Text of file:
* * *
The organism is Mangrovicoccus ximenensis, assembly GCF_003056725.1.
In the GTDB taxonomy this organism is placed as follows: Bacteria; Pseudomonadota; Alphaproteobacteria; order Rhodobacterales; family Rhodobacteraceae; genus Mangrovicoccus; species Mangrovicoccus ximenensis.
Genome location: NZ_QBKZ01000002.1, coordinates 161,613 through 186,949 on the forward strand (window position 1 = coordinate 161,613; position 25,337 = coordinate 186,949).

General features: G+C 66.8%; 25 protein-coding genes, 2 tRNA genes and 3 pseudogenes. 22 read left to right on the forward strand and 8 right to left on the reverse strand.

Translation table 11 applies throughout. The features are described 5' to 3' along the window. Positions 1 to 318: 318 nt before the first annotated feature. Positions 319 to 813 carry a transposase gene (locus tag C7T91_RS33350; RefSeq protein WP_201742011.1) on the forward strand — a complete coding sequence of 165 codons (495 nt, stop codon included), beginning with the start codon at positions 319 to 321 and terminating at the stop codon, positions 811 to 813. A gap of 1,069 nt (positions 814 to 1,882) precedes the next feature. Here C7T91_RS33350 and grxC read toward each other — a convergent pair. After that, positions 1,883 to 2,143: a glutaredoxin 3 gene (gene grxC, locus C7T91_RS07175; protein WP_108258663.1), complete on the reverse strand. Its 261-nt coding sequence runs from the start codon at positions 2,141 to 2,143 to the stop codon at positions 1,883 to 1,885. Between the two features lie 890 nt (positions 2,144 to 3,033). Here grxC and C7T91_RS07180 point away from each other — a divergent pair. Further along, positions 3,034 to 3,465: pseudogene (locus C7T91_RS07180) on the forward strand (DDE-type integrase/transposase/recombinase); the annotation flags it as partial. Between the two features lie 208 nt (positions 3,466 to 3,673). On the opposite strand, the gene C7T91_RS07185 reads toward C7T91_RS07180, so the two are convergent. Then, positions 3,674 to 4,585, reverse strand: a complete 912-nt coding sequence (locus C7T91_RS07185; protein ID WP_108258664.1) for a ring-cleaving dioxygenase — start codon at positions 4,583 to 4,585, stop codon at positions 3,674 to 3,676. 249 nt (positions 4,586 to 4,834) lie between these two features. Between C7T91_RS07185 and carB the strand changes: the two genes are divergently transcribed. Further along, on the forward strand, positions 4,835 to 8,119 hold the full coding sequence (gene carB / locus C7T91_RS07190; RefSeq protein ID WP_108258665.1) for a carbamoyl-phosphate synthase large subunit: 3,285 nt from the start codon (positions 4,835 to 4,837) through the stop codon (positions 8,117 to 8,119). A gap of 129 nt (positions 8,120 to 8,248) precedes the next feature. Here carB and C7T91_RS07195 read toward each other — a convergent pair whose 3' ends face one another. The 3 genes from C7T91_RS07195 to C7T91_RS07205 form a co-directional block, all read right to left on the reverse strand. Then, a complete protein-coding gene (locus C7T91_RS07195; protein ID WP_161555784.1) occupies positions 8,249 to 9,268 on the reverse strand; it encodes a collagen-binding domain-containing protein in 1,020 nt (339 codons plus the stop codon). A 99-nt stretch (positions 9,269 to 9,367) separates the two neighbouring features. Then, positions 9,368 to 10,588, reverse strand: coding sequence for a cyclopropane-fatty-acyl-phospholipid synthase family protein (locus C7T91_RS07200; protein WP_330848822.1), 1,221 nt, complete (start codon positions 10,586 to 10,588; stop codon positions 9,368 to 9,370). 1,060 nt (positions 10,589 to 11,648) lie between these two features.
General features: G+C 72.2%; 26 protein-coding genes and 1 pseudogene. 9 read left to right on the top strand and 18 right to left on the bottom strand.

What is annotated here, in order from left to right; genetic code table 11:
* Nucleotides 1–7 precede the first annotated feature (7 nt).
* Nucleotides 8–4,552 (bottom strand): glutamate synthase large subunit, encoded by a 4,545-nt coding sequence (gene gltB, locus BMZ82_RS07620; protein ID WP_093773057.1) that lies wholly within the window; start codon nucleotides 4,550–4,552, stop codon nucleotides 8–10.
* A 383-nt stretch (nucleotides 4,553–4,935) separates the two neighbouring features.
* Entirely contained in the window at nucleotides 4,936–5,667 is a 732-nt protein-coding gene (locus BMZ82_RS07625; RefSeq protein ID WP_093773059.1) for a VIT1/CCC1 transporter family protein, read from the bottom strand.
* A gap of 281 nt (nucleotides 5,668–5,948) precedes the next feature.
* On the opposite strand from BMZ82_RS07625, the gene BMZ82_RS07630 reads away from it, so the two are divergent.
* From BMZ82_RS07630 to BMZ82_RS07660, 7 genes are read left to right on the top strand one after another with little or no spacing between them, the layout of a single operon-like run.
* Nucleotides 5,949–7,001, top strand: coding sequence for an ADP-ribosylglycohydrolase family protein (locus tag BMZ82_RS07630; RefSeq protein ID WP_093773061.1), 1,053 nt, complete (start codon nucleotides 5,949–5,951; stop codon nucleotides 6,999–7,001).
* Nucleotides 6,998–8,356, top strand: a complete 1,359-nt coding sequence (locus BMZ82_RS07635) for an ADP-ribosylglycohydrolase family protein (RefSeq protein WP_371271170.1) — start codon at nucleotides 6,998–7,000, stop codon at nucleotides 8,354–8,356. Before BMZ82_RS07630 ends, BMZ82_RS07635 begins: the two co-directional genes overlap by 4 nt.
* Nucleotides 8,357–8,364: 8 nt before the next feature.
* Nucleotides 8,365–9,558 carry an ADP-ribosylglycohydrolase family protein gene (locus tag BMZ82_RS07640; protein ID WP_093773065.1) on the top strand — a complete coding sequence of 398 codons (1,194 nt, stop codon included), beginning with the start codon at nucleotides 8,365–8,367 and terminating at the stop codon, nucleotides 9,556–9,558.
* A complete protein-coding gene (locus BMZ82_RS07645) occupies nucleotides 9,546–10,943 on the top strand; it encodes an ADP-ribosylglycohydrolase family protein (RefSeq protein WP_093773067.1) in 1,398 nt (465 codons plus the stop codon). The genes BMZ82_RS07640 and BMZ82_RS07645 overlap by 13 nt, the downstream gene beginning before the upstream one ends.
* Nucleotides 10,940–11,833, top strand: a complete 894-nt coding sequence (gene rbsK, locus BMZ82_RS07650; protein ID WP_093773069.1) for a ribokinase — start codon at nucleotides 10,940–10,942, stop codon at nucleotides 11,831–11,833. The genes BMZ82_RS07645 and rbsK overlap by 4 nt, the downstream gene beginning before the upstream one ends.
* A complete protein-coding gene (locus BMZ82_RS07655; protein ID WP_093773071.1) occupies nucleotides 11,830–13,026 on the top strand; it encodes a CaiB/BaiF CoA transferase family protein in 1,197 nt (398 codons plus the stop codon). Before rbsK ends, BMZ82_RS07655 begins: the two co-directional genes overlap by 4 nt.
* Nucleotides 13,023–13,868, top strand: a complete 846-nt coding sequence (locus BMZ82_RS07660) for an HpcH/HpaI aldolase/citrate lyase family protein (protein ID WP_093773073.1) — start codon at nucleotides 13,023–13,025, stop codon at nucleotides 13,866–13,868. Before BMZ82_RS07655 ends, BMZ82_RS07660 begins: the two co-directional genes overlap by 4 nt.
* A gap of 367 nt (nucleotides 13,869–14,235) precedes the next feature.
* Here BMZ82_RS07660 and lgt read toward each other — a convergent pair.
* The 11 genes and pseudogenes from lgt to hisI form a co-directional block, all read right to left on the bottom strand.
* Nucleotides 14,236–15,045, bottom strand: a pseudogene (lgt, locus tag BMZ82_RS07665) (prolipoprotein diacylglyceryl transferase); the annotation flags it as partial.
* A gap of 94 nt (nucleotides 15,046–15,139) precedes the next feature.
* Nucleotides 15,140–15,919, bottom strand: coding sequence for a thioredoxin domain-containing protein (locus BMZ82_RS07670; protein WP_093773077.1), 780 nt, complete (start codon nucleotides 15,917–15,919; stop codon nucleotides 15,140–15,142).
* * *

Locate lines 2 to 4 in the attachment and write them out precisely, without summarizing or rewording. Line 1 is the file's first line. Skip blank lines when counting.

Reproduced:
In the GTDB taxonomy this organism is placed as follows: Bacteria; Pseudomonadota; Alphaproteobacteria; order Rhodobacterales; family Rhodobacteraceae; genus Mangrovicoccus; species Mangrovicoccus ximenensis.
Genome location: NZ_QBKZ01000002.1, coordinates 161,613 through 186,949 on the forward strand (window position 1 = coordinate 161,613; position 25,337 = coordinate 186,949).

General features: G+C 66.8%; 25 protein-coding genes, 2 tRNA genes and 3 pseudogenes. 22 read left to right on the forward strand and 8 right to left on the reverse strand.